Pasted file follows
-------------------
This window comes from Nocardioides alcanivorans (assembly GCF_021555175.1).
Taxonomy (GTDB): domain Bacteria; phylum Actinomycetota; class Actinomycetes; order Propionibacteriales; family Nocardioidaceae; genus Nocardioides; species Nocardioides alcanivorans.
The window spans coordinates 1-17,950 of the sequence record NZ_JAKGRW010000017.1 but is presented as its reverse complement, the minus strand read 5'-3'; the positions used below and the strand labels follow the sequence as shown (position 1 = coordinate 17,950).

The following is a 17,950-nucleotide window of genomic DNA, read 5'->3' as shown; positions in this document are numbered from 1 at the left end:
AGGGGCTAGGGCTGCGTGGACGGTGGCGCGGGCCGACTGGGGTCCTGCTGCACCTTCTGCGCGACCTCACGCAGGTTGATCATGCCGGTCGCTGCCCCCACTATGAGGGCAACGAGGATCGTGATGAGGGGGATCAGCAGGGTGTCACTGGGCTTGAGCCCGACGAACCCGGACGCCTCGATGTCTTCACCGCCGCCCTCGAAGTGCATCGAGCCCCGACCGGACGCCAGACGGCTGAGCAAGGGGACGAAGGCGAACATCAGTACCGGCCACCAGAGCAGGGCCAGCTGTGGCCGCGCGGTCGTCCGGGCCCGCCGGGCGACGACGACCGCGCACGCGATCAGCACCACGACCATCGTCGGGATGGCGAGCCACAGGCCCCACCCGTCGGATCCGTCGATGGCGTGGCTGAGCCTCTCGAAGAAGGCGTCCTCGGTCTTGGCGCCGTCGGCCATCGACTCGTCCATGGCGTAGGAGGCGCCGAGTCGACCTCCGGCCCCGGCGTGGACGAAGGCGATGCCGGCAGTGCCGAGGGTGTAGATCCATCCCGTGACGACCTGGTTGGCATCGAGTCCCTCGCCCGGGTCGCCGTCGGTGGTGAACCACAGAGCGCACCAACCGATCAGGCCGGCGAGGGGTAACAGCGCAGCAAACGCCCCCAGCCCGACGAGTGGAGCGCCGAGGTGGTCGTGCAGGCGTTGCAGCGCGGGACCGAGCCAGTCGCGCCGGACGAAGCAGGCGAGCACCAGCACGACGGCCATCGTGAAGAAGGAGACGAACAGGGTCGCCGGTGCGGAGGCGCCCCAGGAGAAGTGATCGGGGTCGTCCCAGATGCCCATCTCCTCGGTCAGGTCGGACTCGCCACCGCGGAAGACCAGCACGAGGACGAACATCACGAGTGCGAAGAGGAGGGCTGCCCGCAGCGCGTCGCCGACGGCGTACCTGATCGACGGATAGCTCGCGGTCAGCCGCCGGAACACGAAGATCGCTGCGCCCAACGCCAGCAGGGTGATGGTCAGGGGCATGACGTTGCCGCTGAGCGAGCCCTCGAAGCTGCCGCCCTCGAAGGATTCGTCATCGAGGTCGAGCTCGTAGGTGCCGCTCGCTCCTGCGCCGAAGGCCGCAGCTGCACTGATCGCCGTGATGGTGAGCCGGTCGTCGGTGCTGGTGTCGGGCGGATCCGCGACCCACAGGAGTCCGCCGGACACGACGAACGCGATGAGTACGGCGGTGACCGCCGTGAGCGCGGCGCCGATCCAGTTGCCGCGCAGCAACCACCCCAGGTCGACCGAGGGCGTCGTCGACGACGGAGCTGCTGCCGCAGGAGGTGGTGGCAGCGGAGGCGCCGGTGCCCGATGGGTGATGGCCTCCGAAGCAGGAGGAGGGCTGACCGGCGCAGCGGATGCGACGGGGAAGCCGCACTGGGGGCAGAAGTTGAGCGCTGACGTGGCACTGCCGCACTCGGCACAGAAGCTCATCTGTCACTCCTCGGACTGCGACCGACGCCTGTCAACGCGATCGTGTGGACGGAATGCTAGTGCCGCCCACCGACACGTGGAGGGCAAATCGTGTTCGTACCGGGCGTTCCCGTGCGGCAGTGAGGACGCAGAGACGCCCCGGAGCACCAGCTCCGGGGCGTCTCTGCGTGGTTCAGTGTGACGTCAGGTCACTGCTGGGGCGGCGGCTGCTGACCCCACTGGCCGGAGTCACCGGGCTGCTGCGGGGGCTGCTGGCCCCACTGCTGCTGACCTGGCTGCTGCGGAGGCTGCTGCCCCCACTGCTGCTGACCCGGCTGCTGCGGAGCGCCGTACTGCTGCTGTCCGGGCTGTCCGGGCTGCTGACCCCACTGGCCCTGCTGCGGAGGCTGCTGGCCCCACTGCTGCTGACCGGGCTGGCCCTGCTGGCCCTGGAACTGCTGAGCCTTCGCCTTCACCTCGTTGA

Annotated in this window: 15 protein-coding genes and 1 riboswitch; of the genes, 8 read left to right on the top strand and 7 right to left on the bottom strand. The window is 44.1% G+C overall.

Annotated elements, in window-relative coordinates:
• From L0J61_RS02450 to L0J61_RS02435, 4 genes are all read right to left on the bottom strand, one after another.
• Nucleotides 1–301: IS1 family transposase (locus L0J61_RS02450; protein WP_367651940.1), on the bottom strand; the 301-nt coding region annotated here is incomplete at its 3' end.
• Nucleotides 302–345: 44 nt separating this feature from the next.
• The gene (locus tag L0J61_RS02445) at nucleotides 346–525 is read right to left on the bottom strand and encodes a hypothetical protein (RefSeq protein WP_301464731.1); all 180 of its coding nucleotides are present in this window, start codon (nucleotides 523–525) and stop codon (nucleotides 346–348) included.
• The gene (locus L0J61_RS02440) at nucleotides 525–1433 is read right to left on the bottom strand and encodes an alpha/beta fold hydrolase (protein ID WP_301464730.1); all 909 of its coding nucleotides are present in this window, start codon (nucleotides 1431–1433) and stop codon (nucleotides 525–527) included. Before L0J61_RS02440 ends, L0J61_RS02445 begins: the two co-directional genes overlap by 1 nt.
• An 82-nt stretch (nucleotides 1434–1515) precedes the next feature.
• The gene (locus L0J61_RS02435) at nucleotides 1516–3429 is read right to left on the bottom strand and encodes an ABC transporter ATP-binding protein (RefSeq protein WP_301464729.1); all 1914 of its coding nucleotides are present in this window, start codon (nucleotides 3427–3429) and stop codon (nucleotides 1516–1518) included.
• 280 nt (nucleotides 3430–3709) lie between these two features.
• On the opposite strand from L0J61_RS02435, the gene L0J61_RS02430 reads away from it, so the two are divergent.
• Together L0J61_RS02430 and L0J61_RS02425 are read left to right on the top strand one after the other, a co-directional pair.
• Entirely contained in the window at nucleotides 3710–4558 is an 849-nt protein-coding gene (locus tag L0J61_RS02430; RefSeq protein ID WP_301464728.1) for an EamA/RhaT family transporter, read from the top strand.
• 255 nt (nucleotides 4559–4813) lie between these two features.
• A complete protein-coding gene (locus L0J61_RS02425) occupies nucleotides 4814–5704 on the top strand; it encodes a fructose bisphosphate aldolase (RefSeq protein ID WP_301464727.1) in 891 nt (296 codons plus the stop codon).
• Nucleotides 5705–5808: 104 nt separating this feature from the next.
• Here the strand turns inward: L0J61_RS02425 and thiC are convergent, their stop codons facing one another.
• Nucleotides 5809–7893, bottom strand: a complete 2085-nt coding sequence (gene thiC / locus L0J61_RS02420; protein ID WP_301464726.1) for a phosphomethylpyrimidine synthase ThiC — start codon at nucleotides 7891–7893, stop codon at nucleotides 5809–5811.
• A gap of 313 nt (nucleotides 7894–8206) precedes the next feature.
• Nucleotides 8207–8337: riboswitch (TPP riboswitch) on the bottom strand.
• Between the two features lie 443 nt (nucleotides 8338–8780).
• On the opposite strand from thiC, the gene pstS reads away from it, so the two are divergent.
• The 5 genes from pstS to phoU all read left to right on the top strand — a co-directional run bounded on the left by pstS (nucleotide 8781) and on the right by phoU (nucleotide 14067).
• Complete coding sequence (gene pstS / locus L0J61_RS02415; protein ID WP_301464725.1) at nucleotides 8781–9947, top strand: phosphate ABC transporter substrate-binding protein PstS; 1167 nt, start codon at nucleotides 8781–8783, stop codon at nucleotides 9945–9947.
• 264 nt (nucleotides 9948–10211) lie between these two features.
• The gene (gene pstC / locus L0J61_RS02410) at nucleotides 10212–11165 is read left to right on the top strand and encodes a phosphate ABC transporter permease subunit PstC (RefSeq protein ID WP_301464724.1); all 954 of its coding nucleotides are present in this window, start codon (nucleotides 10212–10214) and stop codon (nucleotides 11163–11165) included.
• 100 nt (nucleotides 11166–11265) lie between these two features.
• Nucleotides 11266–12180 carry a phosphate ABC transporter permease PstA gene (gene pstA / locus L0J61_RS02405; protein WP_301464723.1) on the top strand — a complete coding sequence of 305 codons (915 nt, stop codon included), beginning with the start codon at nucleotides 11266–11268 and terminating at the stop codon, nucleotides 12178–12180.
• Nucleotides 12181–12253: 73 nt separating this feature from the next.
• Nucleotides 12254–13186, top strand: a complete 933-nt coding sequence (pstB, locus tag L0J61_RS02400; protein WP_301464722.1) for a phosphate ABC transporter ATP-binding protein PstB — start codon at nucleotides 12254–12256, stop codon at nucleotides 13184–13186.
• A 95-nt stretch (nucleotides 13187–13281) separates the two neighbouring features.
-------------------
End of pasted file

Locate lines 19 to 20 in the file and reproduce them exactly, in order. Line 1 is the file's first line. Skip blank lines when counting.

• 255 nt (nucleotides 4559–4813) lie between these two features.
• A complete protein-coding gene (locus L0J61_RS02425) occupies nucleotides 4814–5704 on the top strand; it encodes a fructose bisphosphate aldolase (RefSeq protein ID WP_301464727.1) in 891 nt (296 codons plus the stop codon).